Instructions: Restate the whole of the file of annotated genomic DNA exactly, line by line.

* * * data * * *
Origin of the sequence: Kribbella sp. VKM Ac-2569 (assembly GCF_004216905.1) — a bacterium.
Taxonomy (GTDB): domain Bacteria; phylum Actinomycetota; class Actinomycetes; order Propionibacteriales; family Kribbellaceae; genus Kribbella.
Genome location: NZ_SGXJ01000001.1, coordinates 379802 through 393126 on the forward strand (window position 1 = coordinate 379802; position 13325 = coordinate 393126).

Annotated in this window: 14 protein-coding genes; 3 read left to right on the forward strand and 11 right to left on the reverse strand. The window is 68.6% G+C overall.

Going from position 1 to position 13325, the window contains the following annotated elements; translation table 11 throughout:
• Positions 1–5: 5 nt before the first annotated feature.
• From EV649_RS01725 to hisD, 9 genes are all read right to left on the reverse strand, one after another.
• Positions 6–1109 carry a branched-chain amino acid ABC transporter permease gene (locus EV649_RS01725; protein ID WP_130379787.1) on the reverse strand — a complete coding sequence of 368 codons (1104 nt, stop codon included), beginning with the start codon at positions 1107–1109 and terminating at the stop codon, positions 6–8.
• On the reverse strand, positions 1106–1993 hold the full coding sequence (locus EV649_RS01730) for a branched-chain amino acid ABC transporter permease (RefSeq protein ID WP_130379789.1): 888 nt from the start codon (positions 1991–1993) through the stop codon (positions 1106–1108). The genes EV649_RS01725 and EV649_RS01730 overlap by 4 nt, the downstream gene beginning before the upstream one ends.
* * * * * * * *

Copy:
Origin of the sequence: Kribbella sp. VKM Ac-2569 (assembly GCF_004216905.1) — a bacterium.
Taxonomy (GTDB): domain Bacteria; phylum Actinomycetota; class Actinomycetes; order Propionibacteriales; family Kribbellaceae; genus Kribbella.
Genome location: NZ_SGXJ01000001.1, coordinates 379802 through 393126 on the forward strand (window position 1 = coordinate 379802; position 13325 = coordinate 393126).

Annotated in this window: 14 protein-coding genes; 3 read left to right on the forward strand and 11 right to left on the reverse strand. The window is 68.6% G+C overall.

Going from position 1 to position 13325, the window contains the following annotated elements; translation table 11 throughout:
• Positions 1–5: 5 nt before the first annotated feature.
• From EV649_RS01725 to hisD, 9 genes are all read right to left on the reverse strand, one after another.
• Positions 6–1109 carry a branched-chain amino acid ABC transporter permease gene (locus EV649_RS01725; protein ID WP_130379787.1) on the reverse strand — a complete coding sequence of 368 codons (1104 nt, stop codon included), beginning with the start codon at positions 1107–1109 and terminating at the stop codon, positions 6–8.
• On the reverse strand, positions 1106–1993 hold the full coding sequence (locus EV649_RS01730) for a branched-chain amino acid ABC transporter permease (RefSeq protein ID WP_130379789.1): 888 nt from the start codon (positions 1991–1993) through the stop codon (positions 1106–1108). The genes EV649_RS01725 and EV649_RS01730 overlap by 4 nt, the downstream gene beginning before the upstream one ends.